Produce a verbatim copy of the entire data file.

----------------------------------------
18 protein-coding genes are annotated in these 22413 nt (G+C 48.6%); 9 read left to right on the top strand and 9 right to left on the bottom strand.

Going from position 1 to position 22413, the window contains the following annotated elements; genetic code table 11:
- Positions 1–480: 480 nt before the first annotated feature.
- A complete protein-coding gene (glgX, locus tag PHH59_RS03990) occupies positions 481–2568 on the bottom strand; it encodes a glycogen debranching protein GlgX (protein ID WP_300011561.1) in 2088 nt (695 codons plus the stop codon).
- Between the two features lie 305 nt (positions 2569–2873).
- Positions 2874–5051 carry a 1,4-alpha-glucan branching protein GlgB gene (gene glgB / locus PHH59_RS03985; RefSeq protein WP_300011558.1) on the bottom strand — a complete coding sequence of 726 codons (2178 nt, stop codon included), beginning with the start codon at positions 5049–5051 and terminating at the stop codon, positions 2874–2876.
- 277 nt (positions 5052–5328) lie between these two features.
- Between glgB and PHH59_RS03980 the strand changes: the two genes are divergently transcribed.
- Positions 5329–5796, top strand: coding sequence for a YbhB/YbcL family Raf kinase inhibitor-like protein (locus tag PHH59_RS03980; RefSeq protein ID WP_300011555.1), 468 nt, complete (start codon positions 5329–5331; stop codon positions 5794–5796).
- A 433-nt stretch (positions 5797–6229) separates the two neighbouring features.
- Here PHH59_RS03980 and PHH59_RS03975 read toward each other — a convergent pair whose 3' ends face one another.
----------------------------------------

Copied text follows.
18 protein-coding genes are annotated in these 22413 nt (G+C 48.6%); 9 read left to right on the top strand and 9 right to left on the bottom strand.

Going from position 1 to position 22413, the window contains the following annotated elements; genetic code table 11:
- Positions 1–480: 480 nt before the first annotated feature.
- A complete protein-coding gene (glgX, locus tag PHH59_RS03990) occupies positions 481–2568 on the bottom strand; it encodes a glycogen debranching protein GlgX (protein ID WP_300011561.1) in 2088 nt (695 codons plus the stop codon).
- Between the two features lie 305 nt (positions 2569–2873).
- Positions 2874–5051 carry a 1,4-alpha-glucan branching protein GlgB gene (gene glgB / locus PHH59_RS03985; RefSeq protein WP_300011558.1) on the bottom strand — a complete coding sequence of 726 codons (2178 nt, stop codon included), beginning with the start codon at positions 5049–5051 and terminating at the stop codon, positions 2874–2876.
- 277 nt (positions 5052–5328) lie between these two features.
- Between glgB and PHH59_RS03980 the strand changes: the two genes are divergently transcribed.
- Positions 5329–5796, top strand: coding sequence for a YbhB/YbcL family Raf kinase inhibitor-like protein (locus tag PHH59_RS03980; RefSeq protein ID WP_300011555.1), 468 nt, complete (start codon positions 5329–5331; stop codon positions 5794–5796).
- A 433-nt stretch (positions 5797–6229) separates the two neighbouring features.
- Here PHH59_RS03980 and PHH59_RS03975 read toward each other — a convergent pair whose 3' ends face one another.